Outside the United States, India is the recognized leader in providing medical transcription services to U.S. institutions. But the Philippines is fast catching up as the country of choice for offshore transcriptions as a result of its large pool of healthcare professionals. "India is the leading provider because they offer cheap labor, but the Philippines has the competitive edge as we can provide quality service at reasonable prices," says Oliver Juanir, co-owner of Advatech Medical Transcription Specialists. "We started just several months ago, but clients continue to pour in."
Juanir, an entrepreneur on the lookout for business opportunities, was surfing the Web when he stumbled on medical transcription services and then did some research. Next, he pitched his business plan to several investors and got one to put up P2 million to buy equipment (top-of-the-line personal computers, file transfer protocol or FTP servers, medical dictionaries, and computer software), plug into the Internet, and rent office space. He incorporated Advatech in August and spent two months recruiting staff. "I made it a point to recruit only those who had experience," he says. He e-mailed medical transcription companies in the U.S., and once Advatech passed some tests for minimum output, clients, all medical transcription companies, started calling. It started with four transcribers to work for three doctors initially, but in four months it hired eight more to serve 20 doctors in four U.S. hospitals. "We're still hiring as projects continue to pour in," says Juanir.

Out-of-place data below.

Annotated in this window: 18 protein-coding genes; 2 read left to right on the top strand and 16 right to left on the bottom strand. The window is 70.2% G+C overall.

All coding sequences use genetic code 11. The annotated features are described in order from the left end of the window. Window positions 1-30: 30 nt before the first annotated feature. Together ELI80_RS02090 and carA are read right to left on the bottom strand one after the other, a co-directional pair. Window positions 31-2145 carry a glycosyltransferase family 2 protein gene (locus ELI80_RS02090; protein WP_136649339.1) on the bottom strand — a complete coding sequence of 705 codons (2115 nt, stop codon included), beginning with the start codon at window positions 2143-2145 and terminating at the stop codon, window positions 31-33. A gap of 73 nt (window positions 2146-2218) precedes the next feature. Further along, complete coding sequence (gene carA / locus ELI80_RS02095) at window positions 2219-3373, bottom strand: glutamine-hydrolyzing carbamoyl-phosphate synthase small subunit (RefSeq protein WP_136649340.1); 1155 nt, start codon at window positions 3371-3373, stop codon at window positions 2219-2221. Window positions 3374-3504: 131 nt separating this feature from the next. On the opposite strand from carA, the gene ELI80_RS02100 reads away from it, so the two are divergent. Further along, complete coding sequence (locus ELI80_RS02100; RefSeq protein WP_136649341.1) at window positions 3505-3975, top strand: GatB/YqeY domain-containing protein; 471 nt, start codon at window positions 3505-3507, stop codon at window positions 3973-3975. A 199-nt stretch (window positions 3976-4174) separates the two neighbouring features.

Advatech's transcribers start work by downloading audio files from the FTP server at 7 a.m. They then transcribe the files before forwarding the finished work to the editors for checking, observing a 12-hour deadline for each project. Medical transcription companies are paid five to eight U.S. cents per line of about 65 characters transcribed, but Advatech charges only four to seven U.S. cents to get more clients. It sets a 500-line daily quota for its transcribers-those exceeding their quota receive a commission-and gets paid monthly for its services.